Physiological, biochemical, and genetic studies on the [delta]²⁴ sterol methyltransferase of Saccharomyces cerevisiae Public Deposited

http://ir.library.oregonstate.edu/concern/graduate_thesis_or_dissertations/hd76s438m

Descriptions

Attribute NameValues
Creator
Abstract or Summary
  • The role of the yeast S-adenosylmethionine: Δ²⁴-sterol-C-methyltransferase (SCMT) in sterol metabolism was investigated. Structural analogs of S-adenosylhomocysteine were tested for inhibition of the SCMT enzyme. A wide inhibitory range by these compounds was observed, indicating which structural features of the parent compound are important for binding to the enzyme. The most active compound, sinefungin, was able to inhibit growth of yeast cultures and cause the accumulation of the SCMT sterol substrate, zymosterol. Sinefungin is transported inside the cell by the S-adenosylmethionine permease and affects the metabolism of this compound intracellularly. The genetic organization of mutants defective in sterol methylation was examined. Mutations isolated from different parentals were demonstrated to be from the same gene, erg6. This mutation was mapped to chromosome four of the yeast genome, 18.0 cM from the trpl locus. The lipids of mutants defective in the SCMT or in 5(6) desaturation (erg3) were analyzed. The distribution of ergosterol precursors accumulated by these mutants varied with growth phase and between free sterols and steryl esters. The steryl ester concentrations of the mutants were eight times higher than the wild type from exponential growth samples. When the culture entered stationary phase, the ester concentration increased seven fold in the parental, but less than two fold in the mutants. These results suggest that the regulation of ester synthesis is defective in the mutants. The sterol mutants also had elevated lipid synthetic rates, implicating a role for ergosterol in modulating cellular lipid synthesis. While the head group phospholipid composition was the same between parentals and mutants, strain-dependent changes in fatty acids were observed, most notably a 40% increase in the oleic acid content of phosphatidylethanolamine of one erg6 mutant, JR5. Whole cell incorporation of methionine in sterols of JR5 was less than 0.2% that of the parental, X2180-1B. No ergosterol (C- 28) could be detected in whole cell sterol extracts of JR5, the limits of detection being less than 10⁻¹¹ moles of ergosterol per 10⁸ cells. It can be concluded that little if any C-28 sterol is required for growth of S. cerevisiae.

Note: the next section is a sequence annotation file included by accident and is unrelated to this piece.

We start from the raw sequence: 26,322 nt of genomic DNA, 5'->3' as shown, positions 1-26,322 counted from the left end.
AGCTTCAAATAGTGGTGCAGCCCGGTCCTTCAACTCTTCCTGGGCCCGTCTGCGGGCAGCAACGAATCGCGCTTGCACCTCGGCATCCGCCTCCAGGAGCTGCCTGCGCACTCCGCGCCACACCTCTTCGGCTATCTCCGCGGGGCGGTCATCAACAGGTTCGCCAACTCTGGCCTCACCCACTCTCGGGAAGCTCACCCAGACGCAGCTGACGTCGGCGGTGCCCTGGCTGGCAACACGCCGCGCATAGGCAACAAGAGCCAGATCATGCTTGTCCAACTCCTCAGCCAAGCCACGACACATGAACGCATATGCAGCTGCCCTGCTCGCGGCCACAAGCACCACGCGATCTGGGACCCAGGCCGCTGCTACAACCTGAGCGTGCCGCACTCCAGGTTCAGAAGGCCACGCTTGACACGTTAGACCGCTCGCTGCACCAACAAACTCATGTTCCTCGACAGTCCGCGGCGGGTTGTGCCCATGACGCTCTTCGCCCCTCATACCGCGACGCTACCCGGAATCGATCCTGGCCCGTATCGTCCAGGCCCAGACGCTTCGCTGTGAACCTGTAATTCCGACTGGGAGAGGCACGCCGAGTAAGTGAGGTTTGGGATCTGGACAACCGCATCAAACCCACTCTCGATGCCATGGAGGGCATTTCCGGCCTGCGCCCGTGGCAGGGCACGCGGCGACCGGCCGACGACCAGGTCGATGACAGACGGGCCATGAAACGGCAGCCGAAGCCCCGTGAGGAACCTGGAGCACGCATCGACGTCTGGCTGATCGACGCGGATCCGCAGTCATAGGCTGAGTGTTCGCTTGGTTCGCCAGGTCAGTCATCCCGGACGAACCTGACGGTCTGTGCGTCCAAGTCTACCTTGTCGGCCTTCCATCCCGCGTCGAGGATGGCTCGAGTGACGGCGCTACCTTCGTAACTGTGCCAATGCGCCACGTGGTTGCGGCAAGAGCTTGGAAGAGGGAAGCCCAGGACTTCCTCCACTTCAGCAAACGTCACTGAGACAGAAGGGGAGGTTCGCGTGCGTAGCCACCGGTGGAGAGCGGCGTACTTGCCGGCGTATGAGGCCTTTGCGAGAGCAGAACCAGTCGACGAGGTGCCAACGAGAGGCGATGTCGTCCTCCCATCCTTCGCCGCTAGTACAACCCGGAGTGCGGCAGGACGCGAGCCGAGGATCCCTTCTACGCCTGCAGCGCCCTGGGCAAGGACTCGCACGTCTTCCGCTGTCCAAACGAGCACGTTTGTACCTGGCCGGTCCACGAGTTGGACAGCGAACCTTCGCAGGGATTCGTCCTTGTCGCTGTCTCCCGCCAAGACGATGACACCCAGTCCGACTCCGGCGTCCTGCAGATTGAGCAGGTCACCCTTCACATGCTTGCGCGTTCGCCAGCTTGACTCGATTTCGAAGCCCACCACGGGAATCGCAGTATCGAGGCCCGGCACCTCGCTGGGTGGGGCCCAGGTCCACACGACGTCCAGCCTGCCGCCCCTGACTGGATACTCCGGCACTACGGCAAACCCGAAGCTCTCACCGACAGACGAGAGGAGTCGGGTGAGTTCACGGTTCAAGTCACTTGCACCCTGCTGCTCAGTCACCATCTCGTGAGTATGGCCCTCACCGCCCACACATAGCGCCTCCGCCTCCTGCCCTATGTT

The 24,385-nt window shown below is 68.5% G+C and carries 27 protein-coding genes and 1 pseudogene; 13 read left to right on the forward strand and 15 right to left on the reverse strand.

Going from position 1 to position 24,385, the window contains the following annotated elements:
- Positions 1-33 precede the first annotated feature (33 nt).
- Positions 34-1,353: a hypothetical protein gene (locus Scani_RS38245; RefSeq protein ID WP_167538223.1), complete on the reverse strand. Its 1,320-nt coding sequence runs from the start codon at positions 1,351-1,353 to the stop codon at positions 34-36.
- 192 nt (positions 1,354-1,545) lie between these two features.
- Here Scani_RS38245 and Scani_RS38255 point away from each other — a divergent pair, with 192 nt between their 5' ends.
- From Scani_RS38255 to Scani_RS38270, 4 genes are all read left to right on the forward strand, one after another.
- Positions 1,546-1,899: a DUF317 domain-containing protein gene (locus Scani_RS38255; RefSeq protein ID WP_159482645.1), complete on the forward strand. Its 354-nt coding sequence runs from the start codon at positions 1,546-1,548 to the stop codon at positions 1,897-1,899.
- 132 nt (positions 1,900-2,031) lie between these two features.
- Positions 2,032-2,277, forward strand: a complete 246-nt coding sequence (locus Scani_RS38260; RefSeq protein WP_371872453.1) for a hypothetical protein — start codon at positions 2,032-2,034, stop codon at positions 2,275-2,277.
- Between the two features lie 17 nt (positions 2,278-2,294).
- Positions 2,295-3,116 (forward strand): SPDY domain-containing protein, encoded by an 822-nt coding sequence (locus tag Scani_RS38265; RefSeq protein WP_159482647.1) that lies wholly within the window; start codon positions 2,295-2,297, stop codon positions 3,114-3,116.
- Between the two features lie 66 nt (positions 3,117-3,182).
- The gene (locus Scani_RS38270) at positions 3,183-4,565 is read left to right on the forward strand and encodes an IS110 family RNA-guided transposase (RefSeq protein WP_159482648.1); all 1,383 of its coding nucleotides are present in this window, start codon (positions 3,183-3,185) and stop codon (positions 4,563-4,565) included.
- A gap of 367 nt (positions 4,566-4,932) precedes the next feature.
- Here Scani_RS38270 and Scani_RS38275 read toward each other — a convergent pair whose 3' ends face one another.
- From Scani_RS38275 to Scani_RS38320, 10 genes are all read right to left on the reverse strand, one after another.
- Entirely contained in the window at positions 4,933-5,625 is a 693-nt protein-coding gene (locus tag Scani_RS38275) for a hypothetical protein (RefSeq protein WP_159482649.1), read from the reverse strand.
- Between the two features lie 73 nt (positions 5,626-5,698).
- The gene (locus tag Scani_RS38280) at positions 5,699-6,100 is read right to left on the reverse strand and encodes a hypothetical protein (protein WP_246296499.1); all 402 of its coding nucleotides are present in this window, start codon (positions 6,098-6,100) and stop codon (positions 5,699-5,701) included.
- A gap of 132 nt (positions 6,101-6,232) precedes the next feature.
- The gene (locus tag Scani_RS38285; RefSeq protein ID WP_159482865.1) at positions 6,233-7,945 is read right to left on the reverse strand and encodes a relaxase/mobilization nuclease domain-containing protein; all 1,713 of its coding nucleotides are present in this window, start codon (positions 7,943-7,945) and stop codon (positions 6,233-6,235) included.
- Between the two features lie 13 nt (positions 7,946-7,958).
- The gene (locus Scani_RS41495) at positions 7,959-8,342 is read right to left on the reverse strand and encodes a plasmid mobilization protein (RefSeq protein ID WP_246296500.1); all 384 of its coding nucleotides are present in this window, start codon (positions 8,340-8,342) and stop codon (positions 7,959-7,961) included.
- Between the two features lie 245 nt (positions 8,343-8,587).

Resource Type
Date Available
Date Copyright
Date Issued
Degree Level
Degree Name
Degree Field
Degree Grantor
Commencement Year
Advisor
Academic Affiliation
Non-Academic Affiliation
Subject
Rights Statement
Peer Reviewed
Language
Digitization Specifications
  • File scanned at 300 ppi (Monochrome) using ScandAll PRO 1.8.1 on a Fi-6670 in PDF format. CVista PdfCompressor 4.0 was used for pdf compression and textual OCR.
Replaces
Additional Information
  • description.provenance : Approved for entry into archive by Deborah Campbell(deborah.campbell@oregonstate.edu) on 2013-07-29T20:54:35Z (GMT) No. of bitstreams: 1 McCammonMarkT1983.pdf: 2181174 bytes, checksum: 3fc067ea7623f0e74813d84ae57f9502 (MD5)
  • description.provenance : Approved for entry into archive by Patricia Black(patricia.black@oregonstate.edu) on 2013-07-29T18:46:03Z (GMT) No. of bitstreams: 1 McCammonMarkT1983.pdf: 2181174 bytes, checksum: 3fc067ea7623f0e74813d84ae57f9502 (MD5)
  • description.provenance : Made available in DSpace on 2013-07-29T20:54:36Z (GMT). No. of bitstreams: 1 McCammonMarkT1983.pdf: 2181174 bytes, checksum: 3fc067ea7623f0e74813d84ae57f9502 (MD5) Previous issue date: 1982-12-14
  • description.provenance : Submitted by Katy Davis (kdscannerosu@gmail.com) on 2013-07-29T17:16:23Z No. of bitstreams: 1 McCammonMarkT1983.pdf: 2181174 bytes, checksum: 3fc067ea7623f0e74813d84ae57f9502 (MD5)

Relationships

Parents:

This work has no parents.

Last modified

Downloadable Content

Download PDF

Items